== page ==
If the Universe is 14 billion years old, and humans evolved only about 300 million years ago, then Creation existed without humans for 13.7 billion years. For some, this is a problem for Christian faith: “it makes no sense to imagine that an all-powerful God would need to devise this vast universal Rube Goldberg contrivance for the sake of creating life, rather than just doing it in one fell swoop of His mighty hand.”
This argument is essentially subjective and it targets the omnipotence of God. The idea is that a truly all-powerful God would not have to employ such an immensely long, drawn out, inefficient process since He had the power to bring Creation into existence in an instantaneous act. Why bother with 13.7 billion years of irrelevant history when what matters is the origin of humankind?
Now, I have already noted that even Genesis does not teach an instantaneous, all-at-once, creation. Certainly, God could have created all of reality in one fell swoop of His mighty hand. And He could have done so last Thursday. But that is not what happened. So we need to ask why it is that creation is so old and why it is that creation existed as long as it did without humans. But before getting to that directly, we should also pause to consider that this ancient Universe is consistent with the teachings about God.
It’s not enough for the Christian to ponder God through the monolithic prism of omnipotence. The Bible speaks at length about many attributes of God and one such attribute is his patience and long-suffering nature:
Romans 15:5 Now the God of patience and consolation grant you to be likeminded one toward another according to Christ Jesus:
Psalms 86:15 But thou, O Lord, art a God full of compassion, and gracious, longsuffering, and plenteous in mercy and truth.
2 Peter 3:15 And account that the longsuffering of our Lord is salvation; even as our beloved brother Paul also according to the wisdom given unto him hath written unto you;
2 Peter 3:9 The Lord is not slack concerning his promise, as some men count slackness; but is longsuffering to us-ward, not willing that any should perish, but that all should come to repentance.
Romans 2:4 Or do you show contempt for the riches of his kindness, tolerance and patience, not realizing that God’s kindness leads you toward repentance?
Christians are thus called to mimic the patience of God (patience being one of the fruits of the Spirit):
James 5:7 Be patient therefore, brethren, unto the coming of the Lord. Behold, the husbandman waiteth for the precious fruit of the earth, and hath long patience for it, until he receive the early and latter rain.
James 1:4 But let patience have her perfect work, that ye may be perfect and entire, wanting nothing.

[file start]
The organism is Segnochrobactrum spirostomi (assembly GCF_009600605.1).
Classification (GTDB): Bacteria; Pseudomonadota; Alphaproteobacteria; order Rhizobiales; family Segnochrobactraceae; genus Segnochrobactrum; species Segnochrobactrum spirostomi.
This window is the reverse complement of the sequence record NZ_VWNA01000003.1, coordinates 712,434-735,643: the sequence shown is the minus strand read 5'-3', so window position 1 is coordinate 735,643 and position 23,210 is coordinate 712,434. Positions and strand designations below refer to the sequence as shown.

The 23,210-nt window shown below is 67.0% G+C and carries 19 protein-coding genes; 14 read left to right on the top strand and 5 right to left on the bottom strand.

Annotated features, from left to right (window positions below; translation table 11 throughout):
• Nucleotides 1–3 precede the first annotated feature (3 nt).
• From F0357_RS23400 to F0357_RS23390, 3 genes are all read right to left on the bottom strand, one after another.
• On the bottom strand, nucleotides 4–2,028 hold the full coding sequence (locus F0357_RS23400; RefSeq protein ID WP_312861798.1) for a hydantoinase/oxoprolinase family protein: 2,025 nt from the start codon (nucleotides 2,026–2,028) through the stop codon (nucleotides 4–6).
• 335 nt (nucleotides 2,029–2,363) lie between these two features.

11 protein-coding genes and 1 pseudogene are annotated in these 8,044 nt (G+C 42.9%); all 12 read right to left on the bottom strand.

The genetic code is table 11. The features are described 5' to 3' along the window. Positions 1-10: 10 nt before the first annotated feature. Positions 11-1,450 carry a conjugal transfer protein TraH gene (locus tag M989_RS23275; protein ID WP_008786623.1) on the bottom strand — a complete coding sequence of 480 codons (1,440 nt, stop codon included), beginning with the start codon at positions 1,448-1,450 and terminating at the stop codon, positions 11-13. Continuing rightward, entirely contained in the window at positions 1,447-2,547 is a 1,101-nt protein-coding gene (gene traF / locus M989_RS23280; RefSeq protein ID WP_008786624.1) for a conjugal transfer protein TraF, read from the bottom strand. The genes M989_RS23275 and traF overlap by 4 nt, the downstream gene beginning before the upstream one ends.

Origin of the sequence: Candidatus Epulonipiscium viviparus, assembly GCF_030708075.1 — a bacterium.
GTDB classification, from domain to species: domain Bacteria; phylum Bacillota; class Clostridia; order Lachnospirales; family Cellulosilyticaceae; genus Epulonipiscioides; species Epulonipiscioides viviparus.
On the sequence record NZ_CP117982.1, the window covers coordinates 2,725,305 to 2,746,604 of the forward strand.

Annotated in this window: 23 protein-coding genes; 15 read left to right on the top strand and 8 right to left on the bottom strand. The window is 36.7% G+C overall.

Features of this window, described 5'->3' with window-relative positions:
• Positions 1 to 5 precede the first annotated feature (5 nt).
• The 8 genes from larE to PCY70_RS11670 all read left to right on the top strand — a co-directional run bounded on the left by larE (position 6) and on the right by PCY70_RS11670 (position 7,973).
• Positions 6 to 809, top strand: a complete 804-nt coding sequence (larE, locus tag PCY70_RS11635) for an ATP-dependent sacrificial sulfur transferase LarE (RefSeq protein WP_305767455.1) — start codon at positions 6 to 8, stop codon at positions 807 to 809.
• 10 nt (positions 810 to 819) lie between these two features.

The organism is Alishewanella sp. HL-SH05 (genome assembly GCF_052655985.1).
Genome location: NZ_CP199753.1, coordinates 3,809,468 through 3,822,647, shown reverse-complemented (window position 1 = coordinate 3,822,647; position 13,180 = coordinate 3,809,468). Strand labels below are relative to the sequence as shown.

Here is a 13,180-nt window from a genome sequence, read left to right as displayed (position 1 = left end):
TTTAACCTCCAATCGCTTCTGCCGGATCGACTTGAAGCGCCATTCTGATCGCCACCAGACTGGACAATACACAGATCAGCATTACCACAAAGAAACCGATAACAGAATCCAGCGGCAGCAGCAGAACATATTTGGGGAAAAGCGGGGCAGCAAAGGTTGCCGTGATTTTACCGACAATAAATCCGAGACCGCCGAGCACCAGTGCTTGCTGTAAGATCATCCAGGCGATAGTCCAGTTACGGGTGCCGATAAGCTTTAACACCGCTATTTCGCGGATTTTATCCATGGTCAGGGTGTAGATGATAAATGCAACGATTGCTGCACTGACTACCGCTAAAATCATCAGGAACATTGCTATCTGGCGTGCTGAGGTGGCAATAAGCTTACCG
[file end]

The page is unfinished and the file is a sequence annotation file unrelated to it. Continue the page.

James 1:3 Knowing this, that the trying of your faith worketh patience.
1 Peter 2:20 For what glory is it, if, when ye be buffeted for your faults, ye shall take it patiently? but if, when ye do well, and suffer for it, ye take it patiently, this is acceptable with God.
Luke 8:15 But that on the good ground are they, which in an honest and good heart, having heard the word, keep it, and bring forth fruit with patience.
Lamentations 3:26 It is good that a man should both hope and quietly wait for the salvation of the LORD.
Hebrews 10:36 For ye have need of patience, that, after ye have done the will of God, ye might receive the promise.
John Reisinger has a very nice essay that explores God’s patience:
Strong gives the following meaning to the Greek word for longsuffering.
- to be of a long spirit, not to lose heart a) to persevere patiently and bravely in enduring misfortunes and troubles; b) to be patient in bearing the offenses and injuries of others; 1) to be mild and slow in avenging; 2) to be longsuffering, to be slow to anger, to be slow to punish.
The KJV translates the word as longsuffering, and patient. The basic idea is two fold. Objectively, we show longsuffering, and subjectively we exercise patience. The main idea is that longsuffering is the ability to endure everything that is necessary to reach a desired goal.
Reisinger then puts his finger on a very key point:
God’s patience, or longsuffering, is a power in God that enables him to endure everything that is necessary to accomplish all that he has planned. God’s longsuffering is tied to both his sovereign power and his sovereign purposes. Nothing will make him act contrary to his own ultimate goal.
So let us return to the complaint: “it makes no sense to imagine that an all-powerful God would need to devise this vast universal Rube Goldberg contrivance for the sake of creating life, rather than just doing it in one fell swoop of His mighty hand.”
This complaint has everything upside down. The 13.7 billion history that predates humankind speaks to the omnipotent patience of God. “God’s patience, or longsuffering, is a power in God that enables him to endure everything that is necessary to accomplish all that he has planned.” The Universe and Scripture testify to the same God.
Yes, we still need to ask why it is that creation is so old and why it is that creation existed as long as it did without us. But in the meantime….
Better is the end of a thing than the beginning thereof: and the patient in spirit is better than the proud in spirit. – Ecclesiastes 7:8